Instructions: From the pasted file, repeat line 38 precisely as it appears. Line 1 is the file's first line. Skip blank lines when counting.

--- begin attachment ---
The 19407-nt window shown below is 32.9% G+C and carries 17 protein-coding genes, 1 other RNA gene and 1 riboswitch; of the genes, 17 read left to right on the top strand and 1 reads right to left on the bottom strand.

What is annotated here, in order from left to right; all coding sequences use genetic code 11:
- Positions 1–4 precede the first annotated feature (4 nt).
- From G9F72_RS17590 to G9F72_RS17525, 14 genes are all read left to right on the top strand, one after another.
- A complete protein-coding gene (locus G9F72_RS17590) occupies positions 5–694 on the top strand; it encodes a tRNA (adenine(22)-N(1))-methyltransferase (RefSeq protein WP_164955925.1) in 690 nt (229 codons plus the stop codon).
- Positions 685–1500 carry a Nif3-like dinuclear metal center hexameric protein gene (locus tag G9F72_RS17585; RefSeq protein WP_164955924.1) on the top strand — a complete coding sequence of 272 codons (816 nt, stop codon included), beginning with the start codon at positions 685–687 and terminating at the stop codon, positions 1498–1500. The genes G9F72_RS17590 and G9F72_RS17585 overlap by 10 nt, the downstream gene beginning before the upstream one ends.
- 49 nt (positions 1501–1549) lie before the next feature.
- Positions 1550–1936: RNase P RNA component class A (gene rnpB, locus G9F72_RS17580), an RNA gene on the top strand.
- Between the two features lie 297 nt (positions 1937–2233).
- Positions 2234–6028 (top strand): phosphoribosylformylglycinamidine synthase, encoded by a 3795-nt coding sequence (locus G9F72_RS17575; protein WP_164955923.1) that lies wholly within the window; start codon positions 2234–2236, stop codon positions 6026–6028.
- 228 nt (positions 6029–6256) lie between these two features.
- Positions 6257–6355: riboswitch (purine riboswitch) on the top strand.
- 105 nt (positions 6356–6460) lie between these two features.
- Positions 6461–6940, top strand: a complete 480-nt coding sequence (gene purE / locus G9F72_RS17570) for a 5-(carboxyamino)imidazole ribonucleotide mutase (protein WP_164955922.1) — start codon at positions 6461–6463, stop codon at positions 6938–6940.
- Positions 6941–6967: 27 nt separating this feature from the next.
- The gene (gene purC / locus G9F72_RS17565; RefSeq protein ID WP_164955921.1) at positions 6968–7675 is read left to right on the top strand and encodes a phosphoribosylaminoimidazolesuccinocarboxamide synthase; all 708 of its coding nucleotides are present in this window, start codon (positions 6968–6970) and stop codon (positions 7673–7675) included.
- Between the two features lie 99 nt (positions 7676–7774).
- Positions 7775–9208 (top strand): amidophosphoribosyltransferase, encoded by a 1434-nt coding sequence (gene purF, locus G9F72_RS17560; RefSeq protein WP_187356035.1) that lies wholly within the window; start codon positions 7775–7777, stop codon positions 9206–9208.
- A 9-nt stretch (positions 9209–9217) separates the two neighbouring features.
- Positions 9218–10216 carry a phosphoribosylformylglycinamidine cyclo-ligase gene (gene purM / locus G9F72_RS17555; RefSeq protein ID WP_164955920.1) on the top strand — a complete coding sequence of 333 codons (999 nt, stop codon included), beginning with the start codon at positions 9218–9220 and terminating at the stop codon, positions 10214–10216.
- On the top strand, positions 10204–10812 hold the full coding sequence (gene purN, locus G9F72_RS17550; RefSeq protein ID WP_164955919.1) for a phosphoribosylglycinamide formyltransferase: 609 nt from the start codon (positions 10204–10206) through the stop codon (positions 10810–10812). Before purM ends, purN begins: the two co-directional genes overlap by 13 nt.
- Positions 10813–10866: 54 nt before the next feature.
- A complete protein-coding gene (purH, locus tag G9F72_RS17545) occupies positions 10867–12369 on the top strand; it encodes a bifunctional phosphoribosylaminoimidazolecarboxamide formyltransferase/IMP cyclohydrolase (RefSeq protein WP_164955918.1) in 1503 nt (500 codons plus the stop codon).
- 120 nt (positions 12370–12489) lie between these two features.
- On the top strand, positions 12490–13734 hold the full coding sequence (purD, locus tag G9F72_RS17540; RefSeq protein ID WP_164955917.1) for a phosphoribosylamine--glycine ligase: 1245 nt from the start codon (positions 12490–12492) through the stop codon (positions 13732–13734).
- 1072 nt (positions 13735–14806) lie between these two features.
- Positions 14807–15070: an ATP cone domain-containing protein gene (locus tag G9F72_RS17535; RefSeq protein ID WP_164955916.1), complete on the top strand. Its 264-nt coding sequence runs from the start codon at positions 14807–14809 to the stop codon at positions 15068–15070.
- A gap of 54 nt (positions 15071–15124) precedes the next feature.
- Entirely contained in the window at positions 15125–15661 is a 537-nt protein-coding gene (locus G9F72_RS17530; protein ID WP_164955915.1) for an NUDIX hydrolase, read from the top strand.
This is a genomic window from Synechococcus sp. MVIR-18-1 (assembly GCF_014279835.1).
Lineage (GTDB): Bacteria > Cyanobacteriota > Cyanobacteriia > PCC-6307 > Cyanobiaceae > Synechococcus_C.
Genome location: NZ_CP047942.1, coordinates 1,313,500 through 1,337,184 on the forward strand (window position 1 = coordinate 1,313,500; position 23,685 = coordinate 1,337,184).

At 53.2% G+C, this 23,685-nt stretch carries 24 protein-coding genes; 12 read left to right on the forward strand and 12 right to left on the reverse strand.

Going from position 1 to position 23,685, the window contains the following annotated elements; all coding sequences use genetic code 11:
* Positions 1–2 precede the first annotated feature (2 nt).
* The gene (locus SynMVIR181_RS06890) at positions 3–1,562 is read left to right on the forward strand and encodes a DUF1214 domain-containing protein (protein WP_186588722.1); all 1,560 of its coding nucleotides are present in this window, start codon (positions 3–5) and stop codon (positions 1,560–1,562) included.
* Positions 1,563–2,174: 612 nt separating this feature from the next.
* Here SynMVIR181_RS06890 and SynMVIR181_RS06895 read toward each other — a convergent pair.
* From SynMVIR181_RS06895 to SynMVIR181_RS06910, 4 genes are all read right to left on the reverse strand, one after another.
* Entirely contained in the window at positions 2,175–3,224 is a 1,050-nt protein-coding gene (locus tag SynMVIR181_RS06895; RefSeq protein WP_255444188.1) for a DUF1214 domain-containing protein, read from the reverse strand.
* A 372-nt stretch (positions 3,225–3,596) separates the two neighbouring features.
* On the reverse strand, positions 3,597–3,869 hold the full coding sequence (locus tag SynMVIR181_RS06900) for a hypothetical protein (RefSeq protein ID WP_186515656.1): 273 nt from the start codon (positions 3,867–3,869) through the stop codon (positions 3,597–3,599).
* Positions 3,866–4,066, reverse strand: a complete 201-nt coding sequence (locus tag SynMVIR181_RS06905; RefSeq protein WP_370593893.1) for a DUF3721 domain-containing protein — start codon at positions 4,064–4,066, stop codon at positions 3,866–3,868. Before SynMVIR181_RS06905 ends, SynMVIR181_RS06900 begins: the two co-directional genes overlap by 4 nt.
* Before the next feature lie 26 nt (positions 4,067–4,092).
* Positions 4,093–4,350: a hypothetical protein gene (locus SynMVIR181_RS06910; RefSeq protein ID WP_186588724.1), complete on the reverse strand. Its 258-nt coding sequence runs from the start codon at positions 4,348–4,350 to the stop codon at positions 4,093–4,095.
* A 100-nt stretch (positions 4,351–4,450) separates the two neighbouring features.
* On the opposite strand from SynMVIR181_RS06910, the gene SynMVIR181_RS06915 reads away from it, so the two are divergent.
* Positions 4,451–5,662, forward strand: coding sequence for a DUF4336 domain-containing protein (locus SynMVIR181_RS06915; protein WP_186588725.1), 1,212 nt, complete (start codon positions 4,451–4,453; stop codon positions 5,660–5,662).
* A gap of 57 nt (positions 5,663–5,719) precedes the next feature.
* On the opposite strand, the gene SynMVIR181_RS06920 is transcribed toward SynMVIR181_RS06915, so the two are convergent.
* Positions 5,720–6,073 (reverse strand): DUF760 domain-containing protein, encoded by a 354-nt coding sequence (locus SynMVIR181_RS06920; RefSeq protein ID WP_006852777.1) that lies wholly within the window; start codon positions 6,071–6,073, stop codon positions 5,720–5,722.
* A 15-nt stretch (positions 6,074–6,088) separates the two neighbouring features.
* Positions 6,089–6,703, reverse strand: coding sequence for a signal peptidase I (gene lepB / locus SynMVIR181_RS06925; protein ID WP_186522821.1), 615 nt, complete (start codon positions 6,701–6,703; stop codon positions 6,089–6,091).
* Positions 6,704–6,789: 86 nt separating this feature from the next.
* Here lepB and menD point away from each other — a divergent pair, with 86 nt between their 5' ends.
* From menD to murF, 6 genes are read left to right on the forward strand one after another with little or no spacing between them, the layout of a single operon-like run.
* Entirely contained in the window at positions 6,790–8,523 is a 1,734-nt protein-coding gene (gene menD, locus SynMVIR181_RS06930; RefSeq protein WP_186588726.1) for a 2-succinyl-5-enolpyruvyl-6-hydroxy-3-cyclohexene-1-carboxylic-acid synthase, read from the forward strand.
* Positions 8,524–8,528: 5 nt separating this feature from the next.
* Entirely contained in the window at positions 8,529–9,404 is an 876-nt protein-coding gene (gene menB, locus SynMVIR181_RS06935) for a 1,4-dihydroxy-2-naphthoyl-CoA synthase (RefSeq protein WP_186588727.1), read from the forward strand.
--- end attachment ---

* Here SynMVIR181_RS06890 and SynMVIR181_RS06895 read toward each other — a convergent pair.